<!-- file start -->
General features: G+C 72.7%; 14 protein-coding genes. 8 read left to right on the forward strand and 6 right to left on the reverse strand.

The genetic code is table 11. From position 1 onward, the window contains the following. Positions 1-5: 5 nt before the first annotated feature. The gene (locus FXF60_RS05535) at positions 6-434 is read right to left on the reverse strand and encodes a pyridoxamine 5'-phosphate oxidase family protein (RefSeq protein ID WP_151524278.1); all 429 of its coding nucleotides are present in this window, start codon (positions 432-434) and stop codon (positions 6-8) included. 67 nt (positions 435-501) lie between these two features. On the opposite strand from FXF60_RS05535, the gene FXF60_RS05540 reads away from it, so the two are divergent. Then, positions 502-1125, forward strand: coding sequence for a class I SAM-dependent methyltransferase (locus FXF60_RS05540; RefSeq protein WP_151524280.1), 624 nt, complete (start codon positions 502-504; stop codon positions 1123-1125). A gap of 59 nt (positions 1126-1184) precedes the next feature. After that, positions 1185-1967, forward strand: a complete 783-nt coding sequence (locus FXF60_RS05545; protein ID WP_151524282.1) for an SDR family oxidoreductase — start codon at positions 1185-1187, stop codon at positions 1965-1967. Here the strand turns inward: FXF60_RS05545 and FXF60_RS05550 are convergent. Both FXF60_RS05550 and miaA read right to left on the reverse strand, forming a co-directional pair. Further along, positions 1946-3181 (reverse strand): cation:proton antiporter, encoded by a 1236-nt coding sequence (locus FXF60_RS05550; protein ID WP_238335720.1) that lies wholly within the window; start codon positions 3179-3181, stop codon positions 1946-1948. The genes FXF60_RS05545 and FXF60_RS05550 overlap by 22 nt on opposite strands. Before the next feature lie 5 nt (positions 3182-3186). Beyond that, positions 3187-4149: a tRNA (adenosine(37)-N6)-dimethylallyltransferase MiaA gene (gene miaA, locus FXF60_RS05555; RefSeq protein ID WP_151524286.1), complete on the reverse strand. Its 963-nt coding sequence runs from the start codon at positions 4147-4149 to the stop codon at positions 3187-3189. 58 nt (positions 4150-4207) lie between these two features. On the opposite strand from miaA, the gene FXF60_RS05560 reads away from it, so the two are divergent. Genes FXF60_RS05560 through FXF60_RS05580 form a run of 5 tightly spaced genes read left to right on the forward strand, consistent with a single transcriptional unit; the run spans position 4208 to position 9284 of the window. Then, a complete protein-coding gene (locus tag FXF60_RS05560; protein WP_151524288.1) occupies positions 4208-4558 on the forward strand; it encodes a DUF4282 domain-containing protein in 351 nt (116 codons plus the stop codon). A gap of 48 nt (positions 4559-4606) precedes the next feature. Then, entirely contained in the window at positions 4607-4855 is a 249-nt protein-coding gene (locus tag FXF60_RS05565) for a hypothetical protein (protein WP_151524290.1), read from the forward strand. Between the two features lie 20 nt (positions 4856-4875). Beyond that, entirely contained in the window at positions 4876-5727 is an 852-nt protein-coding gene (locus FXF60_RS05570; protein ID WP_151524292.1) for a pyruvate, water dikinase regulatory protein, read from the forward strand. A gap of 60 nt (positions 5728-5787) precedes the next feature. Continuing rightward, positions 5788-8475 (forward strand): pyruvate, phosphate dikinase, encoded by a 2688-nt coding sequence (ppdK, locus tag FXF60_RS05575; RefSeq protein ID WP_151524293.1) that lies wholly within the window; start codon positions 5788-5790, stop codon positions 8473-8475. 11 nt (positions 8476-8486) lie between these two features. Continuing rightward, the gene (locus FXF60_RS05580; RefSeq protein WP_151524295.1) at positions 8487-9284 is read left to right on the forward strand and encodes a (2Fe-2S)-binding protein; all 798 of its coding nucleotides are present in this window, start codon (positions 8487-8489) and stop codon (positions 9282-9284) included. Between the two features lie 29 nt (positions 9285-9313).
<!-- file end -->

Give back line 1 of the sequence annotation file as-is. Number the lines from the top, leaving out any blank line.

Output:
General features: G+C 72.7%; 14 protein-coding genes. 8 read left to right on the forward strand and 6 right to left on the reverse strand.